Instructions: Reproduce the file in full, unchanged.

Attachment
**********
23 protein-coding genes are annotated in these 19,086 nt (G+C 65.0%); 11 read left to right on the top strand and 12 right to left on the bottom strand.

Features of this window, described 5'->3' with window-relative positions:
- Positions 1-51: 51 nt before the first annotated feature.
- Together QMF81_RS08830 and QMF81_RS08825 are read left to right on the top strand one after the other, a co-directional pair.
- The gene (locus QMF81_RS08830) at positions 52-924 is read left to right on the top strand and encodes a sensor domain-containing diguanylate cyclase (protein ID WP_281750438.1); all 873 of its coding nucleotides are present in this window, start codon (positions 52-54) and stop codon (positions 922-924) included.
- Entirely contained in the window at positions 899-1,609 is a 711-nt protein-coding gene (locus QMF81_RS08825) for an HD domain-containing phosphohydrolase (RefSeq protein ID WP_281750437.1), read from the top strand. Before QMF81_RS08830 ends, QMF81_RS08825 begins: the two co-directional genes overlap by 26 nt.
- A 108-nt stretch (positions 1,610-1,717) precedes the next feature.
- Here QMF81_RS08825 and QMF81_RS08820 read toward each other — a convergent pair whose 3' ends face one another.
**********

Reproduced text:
23 protein-coding genes are annotated in these 19,086 nt (G+C 65.0%); 11 read left to right on the top strand and 12 right to left on the bottom strand.

Features of this window, described 5'->3' with window-relative positions:
- Positions 1-51: 51 nt before the first annotated feature.
- Together QMF81_RS08830 and QMF81_RS08825 are read left to right on the top strand one after the other, a co-directional pair.
- The gene (locus QMF81_RS08830) at positions 52-924 is read left to right on the top strand and encodes a sensor domain-containing diguanylate cyclase (protein ID WP_281750438.1); all 873 of its coding nucleotides are present in this window, start codon (positions 52-54) and stop codon (positions 922-924) included.
- Entirely contained in the window at positions 899-1,609 is a 711-nt protein-coding gene (locus QMF81_RS08825) for an HD domain-containing phosphohydrolase (RefSeq protein ID WP_281750437.1), read from the top strand. Before QMF81_RS08830 ends, QMF81_RS08825 begins: the two co-directional genes overlap by 26 nt.
- A 108-nt stretch (positions 1,610-1,717) precedes the next feature.
- Here QMF81_RS08825 and QMF81_RS08820 read toward each other — a convergent pair whose 3' ends face one another.